You Do Not Know Your PAST, You Will Surely REPEAT It In Your FUTURE.
The teaching of History at Greensteds aims to stimulate each student’s natural interest in the past and improve their understanding of it. In their History lessons, students develop the skills of
critical thinking, incisive analysis, effective oral and written argument, reading between the
lines, essay writing and much, much more. History is not just a dry series of dates and events (though they do matter).
It is an ongoing process of investigation, analysis, selection and debate. It is this process which inspires inquisitive, challenging and analytical minds to pursue the subject up the school and beyond.
Content of History at Key Stage 3
At Key Stage 3, The course has been constructed around the requirements of the National Curriculum and
we encourage the students to make connections and contrasts across time and continents, societies
and cultures; religions and politics. We travel through the Middle Ages in the First Year, moving
on to the French Revolution, and aspects of the 19th century in the Second Year. Third Year students follow a 20th century course, which begins with World War One and charts the road to World War Two and on to events of more recent times.
Planning for progression
Our department considers a number of issues when planning for progression and monitoring pupils' progress. What is known about what pupils have already achieved at key stage 2 and how does this affect the pitch of early units?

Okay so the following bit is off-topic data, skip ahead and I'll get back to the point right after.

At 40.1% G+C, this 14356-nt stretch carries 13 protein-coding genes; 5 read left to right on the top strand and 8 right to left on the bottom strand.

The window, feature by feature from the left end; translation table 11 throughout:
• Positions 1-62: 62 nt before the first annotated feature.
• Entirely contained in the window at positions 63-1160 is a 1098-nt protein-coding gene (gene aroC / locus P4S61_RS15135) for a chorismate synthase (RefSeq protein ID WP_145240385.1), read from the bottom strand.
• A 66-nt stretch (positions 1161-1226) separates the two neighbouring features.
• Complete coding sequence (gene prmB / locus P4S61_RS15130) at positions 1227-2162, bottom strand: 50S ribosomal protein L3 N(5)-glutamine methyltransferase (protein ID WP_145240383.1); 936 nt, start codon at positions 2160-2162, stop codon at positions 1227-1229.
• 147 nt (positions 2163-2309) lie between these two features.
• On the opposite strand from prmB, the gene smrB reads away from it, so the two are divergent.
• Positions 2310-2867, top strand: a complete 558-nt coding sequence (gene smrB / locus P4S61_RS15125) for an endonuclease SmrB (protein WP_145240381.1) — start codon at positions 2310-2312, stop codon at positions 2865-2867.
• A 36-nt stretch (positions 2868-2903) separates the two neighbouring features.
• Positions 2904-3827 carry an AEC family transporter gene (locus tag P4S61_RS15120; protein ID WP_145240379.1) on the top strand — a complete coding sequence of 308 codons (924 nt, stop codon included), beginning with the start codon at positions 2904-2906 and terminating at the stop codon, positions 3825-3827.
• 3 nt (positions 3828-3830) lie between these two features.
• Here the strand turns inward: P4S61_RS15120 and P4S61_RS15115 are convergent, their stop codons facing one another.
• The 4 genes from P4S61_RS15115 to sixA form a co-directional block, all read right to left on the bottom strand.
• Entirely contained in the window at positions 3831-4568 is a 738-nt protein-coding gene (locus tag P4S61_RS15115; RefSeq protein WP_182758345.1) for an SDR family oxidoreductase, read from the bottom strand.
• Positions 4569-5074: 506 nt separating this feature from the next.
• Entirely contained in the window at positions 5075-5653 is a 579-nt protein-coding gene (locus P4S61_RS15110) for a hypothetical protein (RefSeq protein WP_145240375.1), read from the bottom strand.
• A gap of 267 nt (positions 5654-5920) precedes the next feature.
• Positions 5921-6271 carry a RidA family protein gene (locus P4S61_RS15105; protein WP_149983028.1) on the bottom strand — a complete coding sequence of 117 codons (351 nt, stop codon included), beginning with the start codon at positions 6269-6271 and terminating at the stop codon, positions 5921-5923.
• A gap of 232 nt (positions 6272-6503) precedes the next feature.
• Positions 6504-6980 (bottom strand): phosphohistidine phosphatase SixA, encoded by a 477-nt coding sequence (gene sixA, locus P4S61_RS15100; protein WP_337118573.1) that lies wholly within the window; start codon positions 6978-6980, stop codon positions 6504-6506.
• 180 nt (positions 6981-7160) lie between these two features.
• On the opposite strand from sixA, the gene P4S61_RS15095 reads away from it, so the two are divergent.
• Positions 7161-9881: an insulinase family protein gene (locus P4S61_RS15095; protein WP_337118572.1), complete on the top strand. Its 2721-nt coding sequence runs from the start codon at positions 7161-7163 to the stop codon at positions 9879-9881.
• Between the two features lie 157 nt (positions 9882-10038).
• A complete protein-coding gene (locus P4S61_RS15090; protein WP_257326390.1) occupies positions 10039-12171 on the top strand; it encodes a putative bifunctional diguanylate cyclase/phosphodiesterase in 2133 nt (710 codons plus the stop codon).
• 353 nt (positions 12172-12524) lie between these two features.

How can units be sequenced so that earlier efforts lay the foundation for later work?
When ideas and concepts are revisited or reinforced is it in a different context or using different activities?
Are there sufficient opportunities for pupils to show greater independence with various forms and amounts of History?
Is there sufficient challenge for pupils in year 7, year 8 and year 9?
How are able pupils, with competence and expertise beyond the level expected in particular years, challenged?
Are students with learning difficulties given support to ensure they continue to meet their own challenges?
Are appropriate expectations made of pupils in their use of language, mathematics and ICT?
Does the programme represent a coherent experience of history for those who leave the subject at the end of year 9?
Does the programme constitute an adequate preparation for pupils who continue history through to key stage 4?
Key Stage 4
International General Certificate of Secondary Education (Cambridge) Paper 0470
History is an optional subject at Key stage 4. Students sit for C.I.E exam at the end of June after a two year course starting in Year 10 through to Year 11.
History is 100% exam based assessment.
Students sit exams at the end of year 10, mock exams in year 11 and their final IGCSE exams at the end of year 11.
Students are prepared and entered for the following papers:
Paper 1 – 3 Questions - Core and depth study questions; (Weighting value: 40%)
Paper 2 – 6 Question – source-based questions with a prescribed topic; (Weighting value: 33%)
Paper 4 – 1 Question – depth study (Weighting value: 27%)
Our staff consists of Mr. Raymond Bosire (HOD).